Whatever the futures of players in the development squad, whether it’s here or elsewhere, Alan says they have to show the right character to make a career in the game.
“I did not turn professional until I was nearly 21 after Norwich City spotted me playing for Heswall FC. You need that bit of luck of being in the right place at the right time. Sometimes you can be in the right place, but at the wrong time. If the first-team have got cover in a certain position, a young player may leave because the manager cannot really see him getting into his squad for the next season. There may be too many obstacles in front of that player and it’s probably better to take one step back and two forward.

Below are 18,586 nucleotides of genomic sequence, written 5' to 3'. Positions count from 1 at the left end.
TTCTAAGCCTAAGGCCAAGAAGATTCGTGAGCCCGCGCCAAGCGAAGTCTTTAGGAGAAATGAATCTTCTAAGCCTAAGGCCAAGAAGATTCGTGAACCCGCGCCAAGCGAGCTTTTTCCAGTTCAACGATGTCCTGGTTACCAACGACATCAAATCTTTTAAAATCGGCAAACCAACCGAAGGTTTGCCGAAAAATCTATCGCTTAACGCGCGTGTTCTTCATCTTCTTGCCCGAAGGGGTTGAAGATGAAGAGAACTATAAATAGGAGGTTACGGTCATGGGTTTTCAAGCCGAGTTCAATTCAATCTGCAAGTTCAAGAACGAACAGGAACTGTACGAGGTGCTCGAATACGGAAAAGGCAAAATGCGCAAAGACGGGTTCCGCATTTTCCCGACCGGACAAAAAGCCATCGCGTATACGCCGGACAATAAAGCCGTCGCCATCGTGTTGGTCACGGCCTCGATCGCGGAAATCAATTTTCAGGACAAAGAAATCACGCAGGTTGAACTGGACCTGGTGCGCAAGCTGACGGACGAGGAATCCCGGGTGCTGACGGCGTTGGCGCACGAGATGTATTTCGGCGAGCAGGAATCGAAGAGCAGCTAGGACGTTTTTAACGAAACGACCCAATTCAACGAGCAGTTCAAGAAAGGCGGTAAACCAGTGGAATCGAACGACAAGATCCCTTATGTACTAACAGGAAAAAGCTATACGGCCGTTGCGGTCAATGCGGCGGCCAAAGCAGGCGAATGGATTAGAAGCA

“I always say to players that a lot of young lads get let go and have to bounce back from it. I got a free transfer from Chester City and three years later I was playing for Wimbledon in the Premier League. Players can look at it and either say, ‘I’ve been rejected and I am rubbish’ or ‘I know I am all right and I’m going to give it another go’. The best way is to roll your sleeves up and go for it as you may regret it.”
Now at the end of his third season as Senior Professional Development Coach, Alan feels a good youth structure has been put in place to develop players for the first-team.
“Academy football is technique-based and that’s what we want. You have to be a technically good player to make it, but when they come to me I have to help them develop other qualities. For example, if they are a defender I will work on different aspects of the game, including heading, positioning, and where you put your body to head it. You cannot give them everything at 16 and they learn different things with me from what they learned in academy football.